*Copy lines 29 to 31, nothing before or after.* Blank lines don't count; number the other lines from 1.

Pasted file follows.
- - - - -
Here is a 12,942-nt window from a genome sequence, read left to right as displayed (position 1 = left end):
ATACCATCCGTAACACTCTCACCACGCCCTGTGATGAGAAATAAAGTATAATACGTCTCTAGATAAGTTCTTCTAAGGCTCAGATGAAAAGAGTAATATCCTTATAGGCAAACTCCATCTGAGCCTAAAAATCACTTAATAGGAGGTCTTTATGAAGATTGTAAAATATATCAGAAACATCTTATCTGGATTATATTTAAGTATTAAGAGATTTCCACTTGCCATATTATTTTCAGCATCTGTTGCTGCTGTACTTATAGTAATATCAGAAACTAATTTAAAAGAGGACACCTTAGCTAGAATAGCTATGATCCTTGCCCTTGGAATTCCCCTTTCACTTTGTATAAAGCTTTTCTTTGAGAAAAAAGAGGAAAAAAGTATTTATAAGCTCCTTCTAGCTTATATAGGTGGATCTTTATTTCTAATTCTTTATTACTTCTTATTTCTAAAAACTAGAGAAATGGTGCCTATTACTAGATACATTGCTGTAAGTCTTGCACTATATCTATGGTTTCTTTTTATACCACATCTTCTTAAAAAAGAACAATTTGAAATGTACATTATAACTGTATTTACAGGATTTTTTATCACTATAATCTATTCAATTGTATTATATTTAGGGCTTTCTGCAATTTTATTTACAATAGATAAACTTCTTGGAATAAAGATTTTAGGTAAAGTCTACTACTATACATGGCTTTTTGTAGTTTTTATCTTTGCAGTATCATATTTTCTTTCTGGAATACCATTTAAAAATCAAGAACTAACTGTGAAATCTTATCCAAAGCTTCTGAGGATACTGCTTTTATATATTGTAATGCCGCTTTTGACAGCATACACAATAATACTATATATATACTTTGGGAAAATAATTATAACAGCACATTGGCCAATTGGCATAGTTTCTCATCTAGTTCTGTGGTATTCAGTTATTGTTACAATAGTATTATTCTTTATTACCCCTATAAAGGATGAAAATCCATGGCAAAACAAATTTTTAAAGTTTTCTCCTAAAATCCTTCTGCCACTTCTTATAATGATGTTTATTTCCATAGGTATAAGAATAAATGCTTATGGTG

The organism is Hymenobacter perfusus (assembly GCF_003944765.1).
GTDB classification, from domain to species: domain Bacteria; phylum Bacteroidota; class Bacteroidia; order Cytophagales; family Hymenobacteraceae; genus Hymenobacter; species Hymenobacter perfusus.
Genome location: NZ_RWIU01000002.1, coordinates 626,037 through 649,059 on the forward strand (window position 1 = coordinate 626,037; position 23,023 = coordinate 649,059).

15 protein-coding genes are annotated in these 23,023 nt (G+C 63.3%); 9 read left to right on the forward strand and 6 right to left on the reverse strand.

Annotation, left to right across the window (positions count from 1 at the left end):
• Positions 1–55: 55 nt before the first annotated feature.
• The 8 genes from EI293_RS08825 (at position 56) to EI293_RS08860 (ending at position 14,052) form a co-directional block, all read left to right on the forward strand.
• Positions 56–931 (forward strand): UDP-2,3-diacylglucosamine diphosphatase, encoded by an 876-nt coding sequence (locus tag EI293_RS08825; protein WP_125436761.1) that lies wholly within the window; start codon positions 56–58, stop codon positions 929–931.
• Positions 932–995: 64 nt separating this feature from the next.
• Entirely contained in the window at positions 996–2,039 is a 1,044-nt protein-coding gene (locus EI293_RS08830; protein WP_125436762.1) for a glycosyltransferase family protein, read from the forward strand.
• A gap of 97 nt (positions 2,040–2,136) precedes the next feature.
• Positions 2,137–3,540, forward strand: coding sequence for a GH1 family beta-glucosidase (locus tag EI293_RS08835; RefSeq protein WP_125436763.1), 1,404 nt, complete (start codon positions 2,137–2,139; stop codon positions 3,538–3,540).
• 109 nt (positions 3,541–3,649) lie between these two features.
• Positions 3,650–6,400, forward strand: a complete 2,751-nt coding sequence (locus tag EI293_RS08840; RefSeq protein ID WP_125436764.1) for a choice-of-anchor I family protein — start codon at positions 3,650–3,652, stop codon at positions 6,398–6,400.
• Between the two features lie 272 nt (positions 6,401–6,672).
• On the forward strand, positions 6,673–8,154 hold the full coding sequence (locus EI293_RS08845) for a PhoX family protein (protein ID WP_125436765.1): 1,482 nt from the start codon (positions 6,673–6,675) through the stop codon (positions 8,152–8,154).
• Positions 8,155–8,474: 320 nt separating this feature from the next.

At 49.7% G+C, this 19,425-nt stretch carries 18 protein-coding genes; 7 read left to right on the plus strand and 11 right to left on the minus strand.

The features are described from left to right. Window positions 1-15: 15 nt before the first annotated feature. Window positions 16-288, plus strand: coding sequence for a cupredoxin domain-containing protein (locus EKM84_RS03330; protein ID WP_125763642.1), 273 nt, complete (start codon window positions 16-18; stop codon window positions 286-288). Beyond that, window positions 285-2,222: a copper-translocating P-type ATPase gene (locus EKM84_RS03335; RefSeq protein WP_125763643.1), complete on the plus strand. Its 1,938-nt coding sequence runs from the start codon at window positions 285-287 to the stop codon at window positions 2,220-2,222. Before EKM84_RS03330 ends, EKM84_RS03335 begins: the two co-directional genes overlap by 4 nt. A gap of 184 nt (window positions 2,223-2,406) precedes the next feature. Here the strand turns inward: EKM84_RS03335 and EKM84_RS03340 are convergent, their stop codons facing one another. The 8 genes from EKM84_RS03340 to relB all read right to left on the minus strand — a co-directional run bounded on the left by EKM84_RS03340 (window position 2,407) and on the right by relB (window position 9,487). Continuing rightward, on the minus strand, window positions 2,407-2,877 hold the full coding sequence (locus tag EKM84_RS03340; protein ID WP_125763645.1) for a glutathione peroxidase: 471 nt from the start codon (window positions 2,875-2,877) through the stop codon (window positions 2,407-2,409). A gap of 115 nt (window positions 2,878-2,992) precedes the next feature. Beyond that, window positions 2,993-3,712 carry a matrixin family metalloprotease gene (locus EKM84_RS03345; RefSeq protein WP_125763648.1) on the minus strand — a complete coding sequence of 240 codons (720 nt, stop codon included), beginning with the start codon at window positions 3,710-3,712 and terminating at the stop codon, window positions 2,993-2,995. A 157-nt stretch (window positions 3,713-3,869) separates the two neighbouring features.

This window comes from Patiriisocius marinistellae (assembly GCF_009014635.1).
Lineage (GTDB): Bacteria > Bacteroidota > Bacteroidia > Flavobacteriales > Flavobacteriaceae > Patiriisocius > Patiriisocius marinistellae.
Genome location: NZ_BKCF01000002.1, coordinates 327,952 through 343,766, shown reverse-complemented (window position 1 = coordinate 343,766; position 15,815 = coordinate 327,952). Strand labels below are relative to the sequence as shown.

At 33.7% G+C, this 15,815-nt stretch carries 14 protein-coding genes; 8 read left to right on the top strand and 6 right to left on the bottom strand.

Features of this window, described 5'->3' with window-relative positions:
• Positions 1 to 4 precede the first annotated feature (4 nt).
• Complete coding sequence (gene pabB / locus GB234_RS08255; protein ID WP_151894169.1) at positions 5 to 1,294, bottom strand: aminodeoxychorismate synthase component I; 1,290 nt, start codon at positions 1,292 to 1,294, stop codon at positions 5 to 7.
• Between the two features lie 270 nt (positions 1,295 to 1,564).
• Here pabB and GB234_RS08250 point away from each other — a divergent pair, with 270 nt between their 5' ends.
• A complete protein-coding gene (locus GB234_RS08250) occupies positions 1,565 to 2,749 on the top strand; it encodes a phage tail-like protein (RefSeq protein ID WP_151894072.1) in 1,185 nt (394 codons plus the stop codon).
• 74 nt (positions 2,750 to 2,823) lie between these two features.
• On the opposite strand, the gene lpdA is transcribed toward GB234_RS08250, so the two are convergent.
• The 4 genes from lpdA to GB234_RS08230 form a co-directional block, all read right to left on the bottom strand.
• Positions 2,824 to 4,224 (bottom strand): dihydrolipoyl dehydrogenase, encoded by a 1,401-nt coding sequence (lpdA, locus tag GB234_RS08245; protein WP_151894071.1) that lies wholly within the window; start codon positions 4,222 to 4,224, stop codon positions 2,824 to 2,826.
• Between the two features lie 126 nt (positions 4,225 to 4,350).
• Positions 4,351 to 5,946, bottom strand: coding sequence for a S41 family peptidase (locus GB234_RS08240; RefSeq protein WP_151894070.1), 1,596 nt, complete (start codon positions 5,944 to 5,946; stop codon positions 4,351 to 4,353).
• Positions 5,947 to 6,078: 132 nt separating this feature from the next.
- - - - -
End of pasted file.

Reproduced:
• Between the two features lie 270 nt (positions 1,295 to 1,564).
• Here pabB and GB234_RS08250 point away from each other — a divergent pair, with 270 nt between their 5' ends.
• A complete protein-coding gene (locus GB234_RS08250) occupies positions 1,565 to 2,749 on the top strand; it encodes a phage tail-like protein (RefSeq protein ID WP_151894072.1) in 1,185 nt (394 codons plus the stop codon).